#3: Rise of digital surveillance authoritarianism and loss of privacy
Closely related is another risk arising from advances in physical and digital surveillance technology combined with the widespread use of digital identities. Already today, it is often possible to track individuals across the physical and online realms. With continuous improvements to technologies such as facial recognition and location tracking, the types and amounts of individually identifiable data will likely continue to grow, posing major challenges both for personal privacy and data security. Even storing all this information and using it for legitimate purposes poses serious technical and legal challenges – but these data stores may also be abused or directly targeted by malicious actors, putting the privacy and physical safety of individuals at risk.
#4: Human error and exploited legacy systems within cyber-physical ecosystems
To start with a quick translation, this threat is all about insecure critical infrastructure and Internet of Things (IoT) systems. The assumption is that by 2030, smart (aka connected) devices will become ubiquitous to the extent of becoming unmanageable in terms of administration and security. IoT devices are notoriously insecure, and this is not expected to improve much in the coming decade. As they not only proliferate in personal use but also permeate building management, industrial systems, transport, energy grids, water supplies, and other critical infrastructure, they may be used for direct and indirect attacks against such physical systems. One example given in the report is the threat of compromised personal smart devices being used as jumping-off points for attacking and infiltrating nearby networks and infrastructures.
#5: Targeted attacks enhanced by smart device data
Taking the threat posed by omnipresent connected devices from the level of infrastructure down to the level of personal risk, ENISA expects more numerous and more precisely targeted attacks against individual users. Malicious actors may harvest and analyze data from personal and home smart devices to build highly accurate identity data sets and behavioral profiles. These victim profiles could be used for direct attacks (for example, to access financial or physical assets), more indirectly as an aid to social engineering or identity theft, or as standalone assets to be sold on the black market. Combined with other technological advances such as AI, these highly personalized attacks could be extremely convincing and hard to defend against.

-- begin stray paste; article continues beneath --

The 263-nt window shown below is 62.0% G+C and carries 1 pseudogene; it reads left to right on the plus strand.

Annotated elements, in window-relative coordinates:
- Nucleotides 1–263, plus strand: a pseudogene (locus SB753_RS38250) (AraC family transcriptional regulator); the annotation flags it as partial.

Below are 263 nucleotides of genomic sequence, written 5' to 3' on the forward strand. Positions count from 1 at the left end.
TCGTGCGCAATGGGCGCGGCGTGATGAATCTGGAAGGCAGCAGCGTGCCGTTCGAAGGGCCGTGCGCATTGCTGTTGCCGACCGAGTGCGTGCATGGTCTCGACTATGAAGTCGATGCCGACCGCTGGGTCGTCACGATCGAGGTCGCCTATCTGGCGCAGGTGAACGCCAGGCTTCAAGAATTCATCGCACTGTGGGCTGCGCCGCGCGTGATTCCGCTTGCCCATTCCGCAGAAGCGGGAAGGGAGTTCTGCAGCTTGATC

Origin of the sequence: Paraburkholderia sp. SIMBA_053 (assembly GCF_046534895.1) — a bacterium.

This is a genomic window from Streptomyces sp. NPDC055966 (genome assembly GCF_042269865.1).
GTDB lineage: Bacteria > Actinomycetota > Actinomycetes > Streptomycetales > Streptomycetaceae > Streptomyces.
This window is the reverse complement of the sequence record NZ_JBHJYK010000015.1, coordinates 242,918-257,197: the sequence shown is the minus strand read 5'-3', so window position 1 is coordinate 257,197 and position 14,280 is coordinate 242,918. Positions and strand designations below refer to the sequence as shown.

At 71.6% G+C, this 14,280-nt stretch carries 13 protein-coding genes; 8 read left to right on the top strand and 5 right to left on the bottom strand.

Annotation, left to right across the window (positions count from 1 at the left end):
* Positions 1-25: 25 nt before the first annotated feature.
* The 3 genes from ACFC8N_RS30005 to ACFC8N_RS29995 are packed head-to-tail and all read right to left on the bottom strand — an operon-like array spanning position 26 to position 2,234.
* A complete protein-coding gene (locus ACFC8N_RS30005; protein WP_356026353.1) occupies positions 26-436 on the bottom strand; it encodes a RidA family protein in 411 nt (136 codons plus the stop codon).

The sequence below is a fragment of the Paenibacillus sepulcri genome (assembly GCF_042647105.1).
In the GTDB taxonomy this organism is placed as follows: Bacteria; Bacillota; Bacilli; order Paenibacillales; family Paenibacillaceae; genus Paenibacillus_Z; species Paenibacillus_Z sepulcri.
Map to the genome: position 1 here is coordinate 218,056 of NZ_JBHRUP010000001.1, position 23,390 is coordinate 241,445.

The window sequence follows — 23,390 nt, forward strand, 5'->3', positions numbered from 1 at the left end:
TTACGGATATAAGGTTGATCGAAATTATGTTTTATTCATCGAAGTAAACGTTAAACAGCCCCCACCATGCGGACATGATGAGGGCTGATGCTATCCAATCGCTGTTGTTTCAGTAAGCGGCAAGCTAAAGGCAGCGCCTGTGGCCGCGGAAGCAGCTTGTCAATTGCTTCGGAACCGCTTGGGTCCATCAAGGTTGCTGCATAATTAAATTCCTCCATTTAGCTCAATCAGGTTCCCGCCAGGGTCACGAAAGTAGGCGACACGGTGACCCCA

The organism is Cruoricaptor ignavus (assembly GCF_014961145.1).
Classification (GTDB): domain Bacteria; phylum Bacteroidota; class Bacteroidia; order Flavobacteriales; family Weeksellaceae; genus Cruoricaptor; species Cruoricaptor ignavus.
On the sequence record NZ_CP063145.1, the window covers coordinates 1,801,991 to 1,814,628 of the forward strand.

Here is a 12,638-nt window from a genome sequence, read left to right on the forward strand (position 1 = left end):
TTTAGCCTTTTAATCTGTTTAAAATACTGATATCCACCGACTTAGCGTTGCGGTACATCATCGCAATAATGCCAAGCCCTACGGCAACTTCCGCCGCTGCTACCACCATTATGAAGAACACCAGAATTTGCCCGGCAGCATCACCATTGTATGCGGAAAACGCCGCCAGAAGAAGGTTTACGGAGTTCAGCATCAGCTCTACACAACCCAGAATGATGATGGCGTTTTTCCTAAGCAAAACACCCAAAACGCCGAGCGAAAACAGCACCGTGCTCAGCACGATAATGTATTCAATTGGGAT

#6: Lack of analysis and control of space-based infrastructure and objects
The advent of private space enterprises combined with widespread reliance on space-based infrastructure like GPS and communications satellites is greatly expanding the potential for related cyberattacks. Recent years have demonstrated the importance of space-based assets for both civilian and military uses, but the complex and non-transparent mix of public and private space infrastructure expected in 2030 will make it extremely difficult to identify threats and establish defense mechanisms. The report singles out base stations as potential weak points that can be targeted for denial-of-service attacks to disrupt civilian infrastructure or military operations. Even in non-conflict scenarios, the race to innovate faster and at a lower cost than the rivals may lead to gaps in security that could then open up a whole new field for cyberattacks.
#7: Rise of advanced hybrid threats